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Deluca v. Allied Domecq Quick Service Restaurants

UNITED STATES DISTRICT COURT EASTERN DISTRICT OF NEW YORK


September 22, 2006

WARREN DELUCA, PLAINTIFF,
v.
ALLIED DOMECQ QUICK SERVICE RESTAURANTS, DEFENDANT.

The opinion of the court was delivered by: Joseph F. Bianco, District Judge

Memorandum and Order

The Court has received the Report and Recommendation, dated February 24, 2006, of the Honorable James Orenstein, United States Magistrate Judge, recommending that this Court grant defendant's motion in limine to preclude plaintiff from making use of certain evidence at trial.*fn1 Both parties timely filed objections. Upon de novo review of the thorough and well-reasoned Report and Recommendation, the parties' objections thereto, and the parties' submissions, the Court adopts the recommendation of Magistrate Judge Orenstein, but writes to address a significant procedural fact that was not brought to the Magistrate Judge's attention by either party - namely, that at the time of the mediation, plaintiff had not alleged retaliation based on defendant's denial of plaintiff's franchise application. Although it does not change the ultimate opinion of this Court, it does change part of the analysis. Specifically, the Court holds that the confidentiality provisions of the Alternative Dispute Resolution Act (the "ADRA"), and the Federal Rules of Evidence do not preclude the admission of the statement made by defendant's associate general counsel during the course of the mediation. The confidentiality agreement signed by the parties, however, is broader than the protections afforded by the ADRA and Fed. R. Evid. 408, and thus the Court, as Judge Orenstein recommended, finds that the evidence should be excluded.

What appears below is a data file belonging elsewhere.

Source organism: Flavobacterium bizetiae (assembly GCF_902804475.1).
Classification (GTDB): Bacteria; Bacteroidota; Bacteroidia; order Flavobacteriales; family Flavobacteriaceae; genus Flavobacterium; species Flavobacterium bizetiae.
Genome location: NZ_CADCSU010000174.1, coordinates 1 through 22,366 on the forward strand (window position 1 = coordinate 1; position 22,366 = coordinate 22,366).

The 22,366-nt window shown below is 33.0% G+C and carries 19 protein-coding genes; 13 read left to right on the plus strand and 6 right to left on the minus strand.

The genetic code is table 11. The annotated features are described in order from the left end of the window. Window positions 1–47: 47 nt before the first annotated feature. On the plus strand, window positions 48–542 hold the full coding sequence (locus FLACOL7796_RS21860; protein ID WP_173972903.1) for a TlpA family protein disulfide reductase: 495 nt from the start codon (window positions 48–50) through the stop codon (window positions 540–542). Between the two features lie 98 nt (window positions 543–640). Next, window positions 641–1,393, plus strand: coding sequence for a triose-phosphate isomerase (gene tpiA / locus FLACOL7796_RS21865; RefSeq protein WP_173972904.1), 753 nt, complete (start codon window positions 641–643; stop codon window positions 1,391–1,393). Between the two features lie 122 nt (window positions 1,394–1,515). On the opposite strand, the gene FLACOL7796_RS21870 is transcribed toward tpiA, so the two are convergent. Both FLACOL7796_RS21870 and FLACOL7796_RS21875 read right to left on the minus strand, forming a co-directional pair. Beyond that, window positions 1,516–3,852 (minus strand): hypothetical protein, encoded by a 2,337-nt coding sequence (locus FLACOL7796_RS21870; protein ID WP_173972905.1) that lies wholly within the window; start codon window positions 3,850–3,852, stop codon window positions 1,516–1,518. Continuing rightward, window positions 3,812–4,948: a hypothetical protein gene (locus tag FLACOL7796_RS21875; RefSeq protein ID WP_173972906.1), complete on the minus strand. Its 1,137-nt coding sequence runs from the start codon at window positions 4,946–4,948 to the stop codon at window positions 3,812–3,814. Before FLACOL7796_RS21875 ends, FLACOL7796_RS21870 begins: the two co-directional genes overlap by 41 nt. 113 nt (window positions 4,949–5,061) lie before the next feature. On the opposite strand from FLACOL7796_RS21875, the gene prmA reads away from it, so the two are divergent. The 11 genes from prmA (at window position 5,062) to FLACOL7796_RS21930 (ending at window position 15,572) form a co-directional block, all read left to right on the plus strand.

I. DISCUSSION

The factual background of this case is described in detail in both the Magistrate Judge's Report and Recommendation, as well as this Court's prior Memorandum and Order. See Deluca, 2006 WL 1662611, at *1-*6. Familiarity with these facts is assumed.

As the Report and Recommendation notes, Deluca filed an EEOC complaint on or about November 2, 2002. In that complaint, Deluca alleged that defendant unlawfully discriminated and retaliated against him because of his age by reassigning him and terminating him. (See Deluca Aff. ¶¶ 7-15, attached as Ex. A to Grace Decl., Docket # 58-3.) Thereafter, plaintiff applied to defendant to be a franchisee. That application was denied at some point in February 2003. (See Tr.*fn2 at 39.)

Then, on March 24, 2003, the parties attended a voluntary EEOC mediation session. At this mediation, plaintiff's counsel made an "offer" to defendant by saying "can't we all just settle this by giving Deluca a franchise?" (See Tr. at 40.) The response by an associate general counsel of defendants, Jack Laudermilk, was that "we're not in the process of giving out franchises to people that are suing us or made complaints." (Deluca Dep. at 177.)